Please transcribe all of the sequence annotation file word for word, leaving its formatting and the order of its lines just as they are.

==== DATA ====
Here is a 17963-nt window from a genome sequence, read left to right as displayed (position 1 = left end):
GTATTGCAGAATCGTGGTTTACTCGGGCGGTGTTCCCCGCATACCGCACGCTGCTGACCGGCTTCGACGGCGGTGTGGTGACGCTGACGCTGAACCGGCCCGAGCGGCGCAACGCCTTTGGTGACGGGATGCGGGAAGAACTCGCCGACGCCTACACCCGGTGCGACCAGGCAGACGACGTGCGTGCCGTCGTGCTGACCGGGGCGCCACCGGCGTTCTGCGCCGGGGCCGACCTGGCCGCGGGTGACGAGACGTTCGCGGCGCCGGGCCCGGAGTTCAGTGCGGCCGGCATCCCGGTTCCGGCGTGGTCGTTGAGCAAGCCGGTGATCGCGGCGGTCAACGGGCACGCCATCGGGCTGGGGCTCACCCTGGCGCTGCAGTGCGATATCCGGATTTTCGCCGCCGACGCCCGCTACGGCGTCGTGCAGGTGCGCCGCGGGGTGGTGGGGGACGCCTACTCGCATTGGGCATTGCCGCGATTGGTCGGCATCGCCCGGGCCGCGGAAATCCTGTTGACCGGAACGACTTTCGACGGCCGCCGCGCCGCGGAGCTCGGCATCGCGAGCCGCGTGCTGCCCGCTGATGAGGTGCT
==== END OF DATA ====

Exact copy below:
Here is a 17963-nt window from a genome sequence, read left to right as displayed (position 1 = left end):
GTATTGCAGAATCGTGGTTTACTCGGGCGGTGTTCCCCGCATACCGCACGCTGCTGACCGGCTTCGACGGCGGTGTGGTGACGCTGACGCTGAACCGGCCCGAGCGGCGCAACGCCTTTGGTGACGGGATGCGGGAAGAACTCGCCGACGCCTACACCCGGTGCGACCAGGCAGACGACGTGCGTGCCGTCGTGCTGACCGGGGCGCCACCGGCGTTCTGCGCCGGGGCCGACCTGGCCGCGGGTGACGAGACGTTCGCGGCGCCGGGCCCGGAGTTCAGTGCGGCCGGCATCCCGGTTCCGGCGTGGTCGTTGAGCAAGCCGGTGATCGCGGCGGTCAACGGGCACGCCATCGGGCTGGGGCTCACCCTGGCGCTGCAGTGCGATATCCGGATTTTCGCCGCCGACGCCCGCTACGGCGTCGTGCAGGTGCGCCGCGGGGTGGTGGGGGACGCCTACTCGCATTGGGCATTGCCGCGATTGGTCGGCATCGCCCGGGCCGCGGAAATCCTGTTGACCGGAACGACTTTCGACGGCCGCCGCGCCGCGGAGCTCGGCATCGCGAGCCGCGTGCTGCCCGCTGATGAGGTGCT